Is your comfort zone really still yours when you choose to share it with someone else? Does comfort equal happiness and is the present dependent on the past? These are some of the important questions raised by Filip Diviak’s 8-minute movie My Name is Edgar and I Have a Cow. With its boldly expressive style and rough hand-drawn strokes which bring sharpness to otherwise delicate watercolor textures, the Czech-Slovak co-production shines with its heartfelt humor and attention to detail.
We see the world through the eyes of Edgar, a simple man living a simple life, surrounded by his favorite possessions. We then follow his personal transformation when he decides to take care of another living being. The character lists his likes as fast cars, his mother, his (deceased) grandma and food, each of these things connected to individual objects which Edgar keeps in his apartment.
When Edgar visits the “Food Factory” (i.e., a slaughterhouse), he witnesses the birth of a calf. When he is told that the newborn is set to become schnitzel, he decides to take it home with him. He subsequently has to rethink his personal space, but that’s not all: he also realizes that his dreams are only possible when they are shared with this fast-developing animal. The growth of his new friend symbolizes the growth of love and care resulting from a willingness to compromise. What is broken can always be fixed with the power of selflessness and dedication to another creature.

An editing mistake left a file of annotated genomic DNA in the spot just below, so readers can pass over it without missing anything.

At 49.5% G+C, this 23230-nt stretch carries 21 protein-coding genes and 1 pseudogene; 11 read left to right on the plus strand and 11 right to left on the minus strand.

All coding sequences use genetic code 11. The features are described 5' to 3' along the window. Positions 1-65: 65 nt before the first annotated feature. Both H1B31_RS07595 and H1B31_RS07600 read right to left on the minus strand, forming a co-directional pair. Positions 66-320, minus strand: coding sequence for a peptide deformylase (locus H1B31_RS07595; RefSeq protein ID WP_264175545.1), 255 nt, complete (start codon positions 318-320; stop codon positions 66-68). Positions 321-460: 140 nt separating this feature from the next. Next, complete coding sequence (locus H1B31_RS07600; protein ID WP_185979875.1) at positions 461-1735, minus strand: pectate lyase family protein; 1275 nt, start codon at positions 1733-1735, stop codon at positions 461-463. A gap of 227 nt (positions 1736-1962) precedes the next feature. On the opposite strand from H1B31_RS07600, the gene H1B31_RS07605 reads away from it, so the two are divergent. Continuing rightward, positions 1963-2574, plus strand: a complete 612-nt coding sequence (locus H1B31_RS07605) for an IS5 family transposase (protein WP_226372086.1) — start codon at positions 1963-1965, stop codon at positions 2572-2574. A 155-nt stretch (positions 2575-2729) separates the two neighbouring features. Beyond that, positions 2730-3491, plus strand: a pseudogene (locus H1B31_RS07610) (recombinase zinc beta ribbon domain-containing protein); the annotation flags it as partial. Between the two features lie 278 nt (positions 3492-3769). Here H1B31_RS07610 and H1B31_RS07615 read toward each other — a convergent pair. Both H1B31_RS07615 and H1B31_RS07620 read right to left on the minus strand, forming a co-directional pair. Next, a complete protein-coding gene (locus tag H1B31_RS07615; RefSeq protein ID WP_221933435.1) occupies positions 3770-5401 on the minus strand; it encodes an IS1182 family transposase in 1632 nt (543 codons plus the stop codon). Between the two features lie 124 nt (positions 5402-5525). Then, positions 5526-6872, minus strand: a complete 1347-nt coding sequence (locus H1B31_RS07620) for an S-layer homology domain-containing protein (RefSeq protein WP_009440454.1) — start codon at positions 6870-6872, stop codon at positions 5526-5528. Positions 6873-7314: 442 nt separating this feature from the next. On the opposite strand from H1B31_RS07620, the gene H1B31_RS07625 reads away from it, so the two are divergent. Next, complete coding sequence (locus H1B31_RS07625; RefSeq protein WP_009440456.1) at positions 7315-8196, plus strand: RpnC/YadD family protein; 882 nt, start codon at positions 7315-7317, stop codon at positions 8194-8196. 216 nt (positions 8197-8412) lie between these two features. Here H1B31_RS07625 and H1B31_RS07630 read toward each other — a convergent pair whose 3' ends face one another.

Diviak is also a character designer and illustrator, and this shows in his distinctive stylizations. His shapes and movements are recognizable, and they accentuate a comical approach to otherwise serious themes. The film introduces us to a cold urban landscape, takes us on Edgar’s journey of self-discovery and involves us in the difficult decision that comes with his change of scenery. We end up in quiet, vast countryside, where an endearing plot-twist transforms Edgar’s priorities. It’s a heart-warming outcome, reminding us that happiness can sometimes lie far outside of our comfort zone. A scary thought, perhaps, though less so when you’re not alone.